COP21: Half Full or Half Empty?

In the wake of last month’s COP21 climate conference in Paris, two schools of thought have emerged. Some argue that by setting targets, establishing a $100 billion “mitigation” fund to help developing countries adapt, and requiring greater transparency in reporting emissions, the Paris agreement may open the door for an escalating push to prevent a disastrous increase in global warming.

But critics warn that the agreement is not legally binding on the 195 countries which signed up. Why? Mainly because President Obama’s administration insisted on this condition, since the Republican-dominated U.S. Congress, loaded with climate change deniers, would not approve a binding treaty. That makes compliance voluntary, hostage to the whims of anti-science, far-right legislators in Washington.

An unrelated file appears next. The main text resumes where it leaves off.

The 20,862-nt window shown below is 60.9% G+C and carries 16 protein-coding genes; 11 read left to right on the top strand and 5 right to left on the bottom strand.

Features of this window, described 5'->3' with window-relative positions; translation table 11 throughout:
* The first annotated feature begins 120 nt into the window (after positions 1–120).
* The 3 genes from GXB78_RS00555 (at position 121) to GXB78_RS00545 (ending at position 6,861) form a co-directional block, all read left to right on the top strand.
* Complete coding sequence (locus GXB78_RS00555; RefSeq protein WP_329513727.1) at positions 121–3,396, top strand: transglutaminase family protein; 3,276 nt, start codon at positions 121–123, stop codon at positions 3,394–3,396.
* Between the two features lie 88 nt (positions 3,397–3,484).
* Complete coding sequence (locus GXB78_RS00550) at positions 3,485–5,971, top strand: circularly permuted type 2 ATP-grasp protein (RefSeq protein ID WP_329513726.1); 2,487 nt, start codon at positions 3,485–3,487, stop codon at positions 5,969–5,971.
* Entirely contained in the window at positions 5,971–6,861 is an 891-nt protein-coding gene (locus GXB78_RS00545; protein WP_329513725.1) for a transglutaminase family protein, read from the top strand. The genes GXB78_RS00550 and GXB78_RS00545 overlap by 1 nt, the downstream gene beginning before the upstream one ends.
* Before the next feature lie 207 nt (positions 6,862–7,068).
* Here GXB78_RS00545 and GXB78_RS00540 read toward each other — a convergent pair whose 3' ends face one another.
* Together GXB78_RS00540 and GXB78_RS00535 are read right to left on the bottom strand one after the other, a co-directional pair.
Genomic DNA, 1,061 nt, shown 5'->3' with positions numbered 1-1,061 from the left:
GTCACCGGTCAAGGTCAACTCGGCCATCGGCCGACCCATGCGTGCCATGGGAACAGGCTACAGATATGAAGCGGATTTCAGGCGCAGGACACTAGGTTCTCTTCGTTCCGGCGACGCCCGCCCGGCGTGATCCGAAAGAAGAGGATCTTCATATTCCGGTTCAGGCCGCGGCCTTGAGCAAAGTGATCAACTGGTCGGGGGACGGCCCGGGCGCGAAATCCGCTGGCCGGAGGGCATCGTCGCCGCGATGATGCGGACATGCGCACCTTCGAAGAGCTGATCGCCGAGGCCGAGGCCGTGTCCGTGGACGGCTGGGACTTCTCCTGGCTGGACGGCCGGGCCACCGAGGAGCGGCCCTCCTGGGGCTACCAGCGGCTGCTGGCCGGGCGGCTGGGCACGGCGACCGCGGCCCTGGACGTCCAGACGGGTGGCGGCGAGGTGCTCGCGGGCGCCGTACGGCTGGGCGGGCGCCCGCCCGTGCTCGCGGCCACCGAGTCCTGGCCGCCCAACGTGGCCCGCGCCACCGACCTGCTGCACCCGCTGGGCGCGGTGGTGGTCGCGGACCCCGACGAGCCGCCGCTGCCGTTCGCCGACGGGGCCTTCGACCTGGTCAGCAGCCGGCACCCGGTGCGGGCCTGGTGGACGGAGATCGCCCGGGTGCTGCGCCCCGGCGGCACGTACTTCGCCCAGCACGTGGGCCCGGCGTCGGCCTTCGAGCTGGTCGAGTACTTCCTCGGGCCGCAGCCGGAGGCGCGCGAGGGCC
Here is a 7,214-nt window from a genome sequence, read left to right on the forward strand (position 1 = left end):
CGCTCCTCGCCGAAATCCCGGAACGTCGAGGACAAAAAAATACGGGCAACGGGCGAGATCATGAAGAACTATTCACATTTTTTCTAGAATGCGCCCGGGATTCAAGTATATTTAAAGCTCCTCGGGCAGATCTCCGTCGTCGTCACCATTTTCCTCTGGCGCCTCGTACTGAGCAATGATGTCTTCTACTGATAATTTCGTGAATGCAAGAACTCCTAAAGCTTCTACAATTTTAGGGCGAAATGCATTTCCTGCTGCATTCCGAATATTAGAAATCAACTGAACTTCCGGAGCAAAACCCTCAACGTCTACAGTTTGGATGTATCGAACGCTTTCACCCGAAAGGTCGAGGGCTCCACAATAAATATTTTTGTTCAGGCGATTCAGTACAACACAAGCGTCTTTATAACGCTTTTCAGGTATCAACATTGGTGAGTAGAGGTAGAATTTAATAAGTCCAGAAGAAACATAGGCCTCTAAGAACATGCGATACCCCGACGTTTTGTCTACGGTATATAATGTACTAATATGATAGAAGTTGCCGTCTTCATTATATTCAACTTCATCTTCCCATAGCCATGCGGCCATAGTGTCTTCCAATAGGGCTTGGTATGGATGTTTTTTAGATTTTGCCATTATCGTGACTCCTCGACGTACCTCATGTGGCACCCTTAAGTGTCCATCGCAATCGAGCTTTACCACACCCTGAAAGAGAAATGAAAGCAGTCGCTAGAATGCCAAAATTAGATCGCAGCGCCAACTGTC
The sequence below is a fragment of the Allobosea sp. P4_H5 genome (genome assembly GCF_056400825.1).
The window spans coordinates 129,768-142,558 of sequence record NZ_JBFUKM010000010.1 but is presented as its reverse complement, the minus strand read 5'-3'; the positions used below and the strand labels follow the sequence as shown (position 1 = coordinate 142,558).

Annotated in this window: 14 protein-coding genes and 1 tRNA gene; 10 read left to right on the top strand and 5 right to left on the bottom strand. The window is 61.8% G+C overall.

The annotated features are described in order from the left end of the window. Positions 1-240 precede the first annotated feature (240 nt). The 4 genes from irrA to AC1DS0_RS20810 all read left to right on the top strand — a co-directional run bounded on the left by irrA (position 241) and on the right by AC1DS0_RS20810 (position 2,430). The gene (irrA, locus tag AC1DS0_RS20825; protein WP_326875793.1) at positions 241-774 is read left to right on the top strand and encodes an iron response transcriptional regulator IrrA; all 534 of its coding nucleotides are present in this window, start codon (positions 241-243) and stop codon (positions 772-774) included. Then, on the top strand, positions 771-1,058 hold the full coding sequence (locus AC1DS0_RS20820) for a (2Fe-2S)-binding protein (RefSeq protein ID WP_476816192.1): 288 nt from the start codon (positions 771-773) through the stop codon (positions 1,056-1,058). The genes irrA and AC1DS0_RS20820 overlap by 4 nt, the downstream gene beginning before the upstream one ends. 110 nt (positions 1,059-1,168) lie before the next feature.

And even if all countries meet their emissions reduction pledges, most scientists warn that temperatures will rise 3 to 4 degrees, spreading homelessness, disease, poverty and death for hundreds of millions of poor people in large areas of Africa and Asia. Rapidly rising temperatures could generate feedback loops with impacts much worse than previously feared, and the mitigation fund is far too small to handle such consequences.

The Paris agreement focusses on proposals to reduce consumption and demand, while doing little to cut the deadly production of fossil fuels. That’s no surprise, because the profits of the giant energy monopolies are the number one priority of many of the world leaders who went to France for this crucial meeting.

It would be comforting to believe that the Paris deal set our planet on the path to a secure future. But global warming arises from the relentless profiteering of capitalism. The only good news is that more and more people are grasping the necessity to replace this destructive economic system with a socialist society based on protecting people and nature instead.

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